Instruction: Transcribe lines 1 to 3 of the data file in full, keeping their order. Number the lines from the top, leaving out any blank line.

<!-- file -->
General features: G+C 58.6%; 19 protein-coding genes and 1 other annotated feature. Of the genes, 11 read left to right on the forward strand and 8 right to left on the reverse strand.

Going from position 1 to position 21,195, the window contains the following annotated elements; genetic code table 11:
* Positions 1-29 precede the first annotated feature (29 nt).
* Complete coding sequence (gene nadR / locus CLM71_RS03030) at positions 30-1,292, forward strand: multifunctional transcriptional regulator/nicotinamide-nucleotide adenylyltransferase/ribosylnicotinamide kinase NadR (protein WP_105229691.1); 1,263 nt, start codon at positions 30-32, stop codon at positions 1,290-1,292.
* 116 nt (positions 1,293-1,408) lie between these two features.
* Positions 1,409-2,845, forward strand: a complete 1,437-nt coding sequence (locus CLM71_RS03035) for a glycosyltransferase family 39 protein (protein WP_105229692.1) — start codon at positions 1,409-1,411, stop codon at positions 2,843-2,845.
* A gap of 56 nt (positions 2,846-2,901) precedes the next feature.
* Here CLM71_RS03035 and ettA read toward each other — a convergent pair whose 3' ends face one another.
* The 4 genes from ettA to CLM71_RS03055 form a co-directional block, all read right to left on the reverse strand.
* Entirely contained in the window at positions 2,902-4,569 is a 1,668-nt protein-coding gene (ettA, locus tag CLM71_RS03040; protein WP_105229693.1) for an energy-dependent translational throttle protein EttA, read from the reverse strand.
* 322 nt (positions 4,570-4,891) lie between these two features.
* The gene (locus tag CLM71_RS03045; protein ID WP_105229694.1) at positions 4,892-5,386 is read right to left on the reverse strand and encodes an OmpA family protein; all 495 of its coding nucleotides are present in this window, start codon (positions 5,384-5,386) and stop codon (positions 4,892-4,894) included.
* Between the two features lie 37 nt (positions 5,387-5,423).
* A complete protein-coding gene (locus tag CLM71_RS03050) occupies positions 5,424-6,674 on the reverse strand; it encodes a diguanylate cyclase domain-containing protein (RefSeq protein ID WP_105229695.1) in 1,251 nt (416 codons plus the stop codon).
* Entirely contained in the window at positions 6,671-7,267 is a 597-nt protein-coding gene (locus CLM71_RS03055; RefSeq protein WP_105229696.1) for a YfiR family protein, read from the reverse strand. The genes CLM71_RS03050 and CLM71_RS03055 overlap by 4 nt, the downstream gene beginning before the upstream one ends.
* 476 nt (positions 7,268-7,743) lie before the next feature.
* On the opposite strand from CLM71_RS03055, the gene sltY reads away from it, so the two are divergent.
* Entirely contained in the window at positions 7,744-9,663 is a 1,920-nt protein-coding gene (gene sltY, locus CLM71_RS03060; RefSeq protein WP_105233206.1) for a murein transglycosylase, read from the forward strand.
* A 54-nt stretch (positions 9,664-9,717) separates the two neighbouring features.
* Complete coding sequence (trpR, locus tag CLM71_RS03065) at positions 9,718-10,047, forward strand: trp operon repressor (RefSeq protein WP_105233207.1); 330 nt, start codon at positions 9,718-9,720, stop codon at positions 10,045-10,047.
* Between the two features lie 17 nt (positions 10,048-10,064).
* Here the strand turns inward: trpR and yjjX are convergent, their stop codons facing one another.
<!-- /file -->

General features: G+C 58.6%; 19 protein-coding genes and 1 other annotated feature. Of the genes, 11 read left to right on the forward strand and 8 right to left on the reverse strand.

Going from position 1 to position 21,195, the window contains the following annotated elements; genetic code table 11:
* Positions 1-29 precede the first annotated feature (29 nt).